The Washington brouhaha over the fiscal cliff that hung over the nation like a black cloud at the end of 2012 was largely blamed for consumer pessimism measured at that time, and now the Washington battle over the continuing resolution and the debt ceiling is getting similar blame, trumping the power of lower fuel prices to build optimism.
According to the National Association of Convenience Stores, lower fuel prices almost always coincide with increased consumer optimism, but not this time – in fact, it’s the second month in a row that prices have decreased and pessimism increased. The results are from the NACS Consumer Fuels Survey.
The price of gas is 22 cents per gallon cheaper than it was a month ago on average, but 65% of consumers are now pessimistic about the economy.
And sure enough – 46% say the government shutdown is the reason for their negativity, compared to only 16% who say it has no impact on their feelings one way of the other.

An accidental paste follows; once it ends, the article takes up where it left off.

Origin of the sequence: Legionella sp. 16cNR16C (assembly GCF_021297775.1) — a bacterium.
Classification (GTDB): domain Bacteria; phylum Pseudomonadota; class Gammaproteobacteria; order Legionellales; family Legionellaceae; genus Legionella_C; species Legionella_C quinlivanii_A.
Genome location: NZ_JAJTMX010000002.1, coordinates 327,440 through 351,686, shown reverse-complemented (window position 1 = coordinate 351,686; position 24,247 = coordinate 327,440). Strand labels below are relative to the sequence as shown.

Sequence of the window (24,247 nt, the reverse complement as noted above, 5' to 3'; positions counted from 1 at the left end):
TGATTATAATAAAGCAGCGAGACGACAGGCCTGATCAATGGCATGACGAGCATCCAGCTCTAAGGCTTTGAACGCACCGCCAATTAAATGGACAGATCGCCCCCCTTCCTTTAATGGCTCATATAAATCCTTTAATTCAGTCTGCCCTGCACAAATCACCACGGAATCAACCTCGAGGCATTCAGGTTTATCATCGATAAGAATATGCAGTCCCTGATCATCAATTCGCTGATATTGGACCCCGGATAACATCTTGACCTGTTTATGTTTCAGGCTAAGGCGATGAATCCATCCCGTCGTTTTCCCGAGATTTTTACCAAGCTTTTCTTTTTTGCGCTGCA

“We know that gas prices play an enormous role in overall consumer sentiment; however, this influence can be overshadowed by significant world or national events,” said NACS Vice President of Government Relations John Eichberger.
The overall pessimism flies in the face of unusual confidence in the stability of gas prices. Only 45% believe they will move back up over the next month, the first time all year that the number has been lower than 50%.
Eichberger sees a silver lining in the results. “Of course, world and national events will ultimately determine oil and gas prices over the next month. But the fact that consumers are not dreading future prices is a positive indicator about the economy in general,” he said.
RBR-TVBR observation: The new crisis model of governance seems to take a toll on the economy in general. Perhaps the day will come when the members of Congress once again perform their duties like adults, but we aren’t holding our breath.